Equal Pay Day! Women Catch Up With Men on 2008 Wages

This time last year, women in the United States were earning 77 cents for every dollar earned by men, and we were urging Congress to pass the Lilly Ledbetter Fair Pay Act.


What a difference a year makes. President Barack Obama has signed the Ledbetter bill into law, and we're light years ahead of where we were in 1963, when the Equal Pay Act was passed.

Back then, women earned a mere 59 cents for every dollar earned by men. Three months ago, as I stood in the White House with Ledbetter as Obama signed the law that bears her name, part of the thrill we experienced undoubtedly came from the knowledge of how far we've come over the past decades.

But the wage gap persists: Women still make only 78 cents for each dollar paid to men. And today, April 28, 2009, marks Equal Pay Day. That means that it is only as of this point that the average woman's wages have finally caught up with what the average man earned in 2008. And that's decidedly un-thrilling.

These statistics look at the wages paid to the average woman in comparison to those paid to the average man, but the situation is even more disturbing when you consider the impact of race and gender combined. White women earn 81 cents for every dollar paid to men. That's bad enough. But African American women earn only 69 cents, and Hispanic women only 59 cents, for every dollar paid to men. Our state-by-state comparison found that in some states, the average pay for all women is as low as 63 cents on the dollar.

Particularly in this period of economic distress this is plainly unacceptable. Congress must act to make sure that women can truly realize the decades-old promise of equal pay for equal work.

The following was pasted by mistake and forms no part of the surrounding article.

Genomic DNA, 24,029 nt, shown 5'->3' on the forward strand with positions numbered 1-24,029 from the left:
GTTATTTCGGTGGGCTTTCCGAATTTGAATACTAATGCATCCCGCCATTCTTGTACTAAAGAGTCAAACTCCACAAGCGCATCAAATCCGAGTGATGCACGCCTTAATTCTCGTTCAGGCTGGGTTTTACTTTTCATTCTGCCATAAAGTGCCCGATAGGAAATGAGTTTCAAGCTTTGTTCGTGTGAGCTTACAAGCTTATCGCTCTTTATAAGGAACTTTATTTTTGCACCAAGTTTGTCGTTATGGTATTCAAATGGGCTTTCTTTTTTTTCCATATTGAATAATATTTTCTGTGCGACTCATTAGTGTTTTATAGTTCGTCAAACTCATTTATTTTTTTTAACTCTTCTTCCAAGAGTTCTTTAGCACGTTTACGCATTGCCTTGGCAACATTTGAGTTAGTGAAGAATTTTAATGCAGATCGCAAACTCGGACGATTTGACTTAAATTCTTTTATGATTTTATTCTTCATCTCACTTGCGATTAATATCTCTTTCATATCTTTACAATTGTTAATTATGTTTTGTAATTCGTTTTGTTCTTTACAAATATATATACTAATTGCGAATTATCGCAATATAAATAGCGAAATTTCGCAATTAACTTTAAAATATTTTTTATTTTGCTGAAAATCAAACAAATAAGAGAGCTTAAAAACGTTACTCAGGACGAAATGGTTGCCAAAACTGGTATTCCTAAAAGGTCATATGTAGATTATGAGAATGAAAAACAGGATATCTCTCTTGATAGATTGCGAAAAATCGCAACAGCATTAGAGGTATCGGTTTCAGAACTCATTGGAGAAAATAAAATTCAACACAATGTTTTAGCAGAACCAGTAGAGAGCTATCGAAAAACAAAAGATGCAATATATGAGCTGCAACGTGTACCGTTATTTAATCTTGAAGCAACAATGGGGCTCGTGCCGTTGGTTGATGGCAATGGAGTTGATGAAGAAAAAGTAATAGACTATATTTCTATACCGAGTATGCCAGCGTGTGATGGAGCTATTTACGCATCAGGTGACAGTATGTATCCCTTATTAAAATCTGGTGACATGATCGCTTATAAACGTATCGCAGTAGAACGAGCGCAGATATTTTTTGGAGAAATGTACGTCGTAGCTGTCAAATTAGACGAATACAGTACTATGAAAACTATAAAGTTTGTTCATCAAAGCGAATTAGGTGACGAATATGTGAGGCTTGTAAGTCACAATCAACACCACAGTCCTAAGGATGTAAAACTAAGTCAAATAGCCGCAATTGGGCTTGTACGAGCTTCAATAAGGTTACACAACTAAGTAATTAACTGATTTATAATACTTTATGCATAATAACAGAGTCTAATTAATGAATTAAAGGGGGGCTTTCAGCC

The Lilly Ledbetter Fair Pay Act was a crucial step forward in this battle. The law reinstates the right of workers to go to court to hold their employers accountable for pay discrimination -- a right that the Supreme Court stole from us in its 2007 decision in Ledbetter v. Goodyear Tire and Rubber Co. But now it's time for step two. To close the wage gap and to move closer to making equal pay for equal work a reality, we need to pass the Paycheck Fairness Act.

The Paycheck Fairness Act would give new teeth to equal-pay laws and provide incentives for businesses to follow the law. It would deter wage discrimination by strengthening penalties for equal-pay violations, closing loopholes that courts have opened in the four decades that the Equal Pay Act has been the law, and prohibiting retaliation against workers who ask about employers' wage practices or disclose their own wages. In short, the bill gives women critical ammunition to fight pay discrimination in the 21st century.

There's clearly a lot of work ahead of us. In addition to passing the Paycheck Fairness Act, we must pass the Fair Pay Act, which recognizes that far too many occupations in the United States remain dominated by one gender -- with those dominated by men typically providing better wages and benefits. Moreover, we must address the glass ceiling -- women comprise less than 2.5 percent of chief executives of Fortune 500 companies. And we must take steps to support women-owned small businesses, which receive only about 3 percent of the billions of dollars in federal contracts that are awarded every year.

With the Ledbetter law in place, it might be tempting to sit back and say that our work is done -- that the struggle for pay equity has come to a close. But the numbers don't lie -- we're simply not finished. It's likely to be a tough fight. Already we're facing backlash from corporate interests that are resisting giving their employees the ability to effectively assert their rights under the federal anti-discrimination laws.

But we'll keep at it. On this Equal Pay Day, let's move toward a world where it doesn't take until the end of April for women in this country to catch up with what men earned the year before. Here's to hoping that someday, my daughters will be celebrating Equal Pay Day on Dec. 31 -- or, indeed, that "Equal Pay Day" will be marked only in the history books.

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